Located at 8 Pagan Place in Saint John, the Harold Perley Residence holds significant historic value due to its location, architecture, and association with its past residents. It is designated as a Local Historic Place for these reasons.
The residence is one of five homes on Pagan Place, a unique residential block within the Trinity Royal Heritage Preservation Area, as it has no through traffic. Positioned at the most southern part of the preservation area, the house exemplifies a vernacular interpretation of late 19th-century Italianate residential architecture in Saint John.
The Harold Perley Residence is also notable for being the home of Col. Harold Perley and the childhood residence of renowned Vaudeville actor, Ormond Perley. In 1890, at the age of 30, Harold had this house built. He later served with distinction in the First World War as part of the Princess Patricia Light Infantry in France and worked as a manufacturer’s agent for H. Chubb and Company.
The Dumbells “Soldiers of Song”
Ormond Perley, Harold’s only son, gained fame as an actor, impersonator, and dancer. He toured with the “Dumbells,” a talented group of Canadian soldiers who entertained troops in the trenches from 1917 to 1918. The Dumbells went on to achieve national and international success as a popular vaudeville act until 1932, with Ormond and his team of female impersonators touring alongside them.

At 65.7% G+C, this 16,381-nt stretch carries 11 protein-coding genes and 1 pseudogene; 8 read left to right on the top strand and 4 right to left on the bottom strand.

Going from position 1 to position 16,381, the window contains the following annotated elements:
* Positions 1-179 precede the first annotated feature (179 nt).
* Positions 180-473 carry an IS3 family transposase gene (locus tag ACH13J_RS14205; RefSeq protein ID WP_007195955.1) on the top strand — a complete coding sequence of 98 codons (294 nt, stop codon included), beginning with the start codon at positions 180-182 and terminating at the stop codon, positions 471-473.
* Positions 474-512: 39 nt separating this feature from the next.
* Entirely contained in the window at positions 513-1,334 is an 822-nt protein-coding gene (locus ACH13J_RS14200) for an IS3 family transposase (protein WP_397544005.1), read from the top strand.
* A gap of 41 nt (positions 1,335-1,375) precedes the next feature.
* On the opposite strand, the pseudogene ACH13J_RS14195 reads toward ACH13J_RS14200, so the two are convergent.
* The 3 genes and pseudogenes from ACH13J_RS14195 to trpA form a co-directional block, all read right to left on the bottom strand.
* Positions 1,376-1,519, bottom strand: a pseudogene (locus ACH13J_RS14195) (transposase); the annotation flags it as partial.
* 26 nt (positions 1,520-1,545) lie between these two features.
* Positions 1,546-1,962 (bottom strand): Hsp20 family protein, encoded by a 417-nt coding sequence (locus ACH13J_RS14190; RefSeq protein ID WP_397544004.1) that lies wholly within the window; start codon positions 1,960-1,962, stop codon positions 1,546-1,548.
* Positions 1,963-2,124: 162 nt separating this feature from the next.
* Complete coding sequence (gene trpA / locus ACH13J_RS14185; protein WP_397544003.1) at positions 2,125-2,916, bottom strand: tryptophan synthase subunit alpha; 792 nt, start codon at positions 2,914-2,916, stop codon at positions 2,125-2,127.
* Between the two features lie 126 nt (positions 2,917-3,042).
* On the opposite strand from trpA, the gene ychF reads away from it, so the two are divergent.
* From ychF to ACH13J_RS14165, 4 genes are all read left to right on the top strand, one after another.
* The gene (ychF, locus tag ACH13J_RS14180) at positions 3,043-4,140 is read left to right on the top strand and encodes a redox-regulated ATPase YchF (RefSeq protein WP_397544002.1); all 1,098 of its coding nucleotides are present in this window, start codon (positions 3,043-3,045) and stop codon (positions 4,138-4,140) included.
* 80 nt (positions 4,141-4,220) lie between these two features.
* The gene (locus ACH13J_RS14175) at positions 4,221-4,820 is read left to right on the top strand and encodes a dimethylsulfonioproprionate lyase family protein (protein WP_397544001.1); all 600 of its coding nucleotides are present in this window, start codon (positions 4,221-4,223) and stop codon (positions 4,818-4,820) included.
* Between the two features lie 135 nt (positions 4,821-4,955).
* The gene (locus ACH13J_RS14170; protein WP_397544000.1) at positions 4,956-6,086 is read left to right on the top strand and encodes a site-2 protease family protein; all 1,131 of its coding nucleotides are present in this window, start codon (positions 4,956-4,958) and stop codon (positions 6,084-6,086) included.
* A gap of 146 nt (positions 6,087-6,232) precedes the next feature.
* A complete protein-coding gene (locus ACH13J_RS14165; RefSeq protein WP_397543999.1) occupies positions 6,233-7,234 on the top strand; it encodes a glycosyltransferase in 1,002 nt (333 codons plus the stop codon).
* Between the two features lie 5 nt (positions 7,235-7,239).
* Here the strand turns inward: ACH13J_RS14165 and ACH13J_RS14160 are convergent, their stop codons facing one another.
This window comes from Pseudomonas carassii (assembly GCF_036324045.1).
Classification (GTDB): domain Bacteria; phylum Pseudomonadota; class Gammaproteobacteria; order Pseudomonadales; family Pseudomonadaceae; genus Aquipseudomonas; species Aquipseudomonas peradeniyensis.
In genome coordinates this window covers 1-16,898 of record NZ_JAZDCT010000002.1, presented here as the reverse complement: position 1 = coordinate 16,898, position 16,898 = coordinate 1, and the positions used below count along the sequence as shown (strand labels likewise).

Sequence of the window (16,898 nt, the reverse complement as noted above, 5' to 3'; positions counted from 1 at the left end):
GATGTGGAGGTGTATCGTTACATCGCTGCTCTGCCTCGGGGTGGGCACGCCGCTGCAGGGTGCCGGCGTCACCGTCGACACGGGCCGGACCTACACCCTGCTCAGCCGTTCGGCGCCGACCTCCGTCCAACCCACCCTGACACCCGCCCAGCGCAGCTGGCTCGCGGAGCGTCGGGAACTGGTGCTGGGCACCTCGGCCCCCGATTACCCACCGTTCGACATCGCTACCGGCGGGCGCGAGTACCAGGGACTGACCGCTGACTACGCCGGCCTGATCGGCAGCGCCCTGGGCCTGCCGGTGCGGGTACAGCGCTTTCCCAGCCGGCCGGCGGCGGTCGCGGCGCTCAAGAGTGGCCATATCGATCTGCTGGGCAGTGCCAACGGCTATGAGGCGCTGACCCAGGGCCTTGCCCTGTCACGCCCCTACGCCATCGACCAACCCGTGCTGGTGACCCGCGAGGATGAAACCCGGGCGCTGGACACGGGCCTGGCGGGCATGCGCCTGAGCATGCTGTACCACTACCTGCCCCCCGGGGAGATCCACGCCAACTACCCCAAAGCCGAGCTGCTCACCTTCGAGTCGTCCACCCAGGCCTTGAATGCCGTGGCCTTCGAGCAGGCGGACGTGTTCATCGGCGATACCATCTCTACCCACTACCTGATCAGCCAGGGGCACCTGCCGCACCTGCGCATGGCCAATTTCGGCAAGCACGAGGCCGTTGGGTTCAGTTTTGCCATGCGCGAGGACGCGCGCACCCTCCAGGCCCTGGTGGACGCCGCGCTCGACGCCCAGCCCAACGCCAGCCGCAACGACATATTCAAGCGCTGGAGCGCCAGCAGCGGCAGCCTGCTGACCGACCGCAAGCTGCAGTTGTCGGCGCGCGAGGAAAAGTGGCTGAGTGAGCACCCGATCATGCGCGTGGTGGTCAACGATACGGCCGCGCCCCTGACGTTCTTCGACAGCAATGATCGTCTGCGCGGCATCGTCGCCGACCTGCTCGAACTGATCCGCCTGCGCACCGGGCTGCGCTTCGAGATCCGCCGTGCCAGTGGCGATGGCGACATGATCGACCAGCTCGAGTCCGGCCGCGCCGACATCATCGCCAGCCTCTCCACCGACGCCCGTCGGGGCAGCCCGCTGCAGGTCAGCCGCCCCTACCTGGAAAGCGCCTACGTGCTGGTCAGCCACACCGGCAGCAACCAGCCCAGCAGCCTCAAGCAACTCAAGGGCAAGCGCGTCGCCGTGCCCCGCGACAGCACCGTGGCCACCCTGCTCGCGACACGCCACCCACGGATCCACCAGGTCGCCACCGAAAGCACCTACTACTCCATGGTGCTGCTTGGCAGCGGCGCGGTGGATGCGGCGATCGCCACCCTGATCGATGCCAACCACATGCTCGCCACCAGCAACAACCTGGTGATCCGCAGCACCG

The Dumbells played a crucial role in boosting morale for Canadian troops during the First World War. Their diverse repertoire, ranging from comedic skits to sentimental ballads, helped them appeal to soldiers of all ranks. They were ordinary people with unique talents who came together to help soldiers momentarily forget the horrors of war.
After returning to Canada in 1919, Merton Plunkett reassembled the Dumbells as a vaudeville troupe. They performed as civilians, completing 12 cross-Canada tours over the following 13 years.
In 1921, Harold Perley sold the house to Frederic and Marion Colwell. Frederic initially worked in the wholesale candy trade before operating a candy manufacturing plant and later entering the insurance business. He passed away in 1929, but his widow and daughter continued to live in the house for many years. Though the Colwell family eventually left the residence, it was recently acquired by one of Frederic’s descendants.
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We used to live at 8 pagan place in the 90’s. It is so beautiful inside. We lived on the top floor.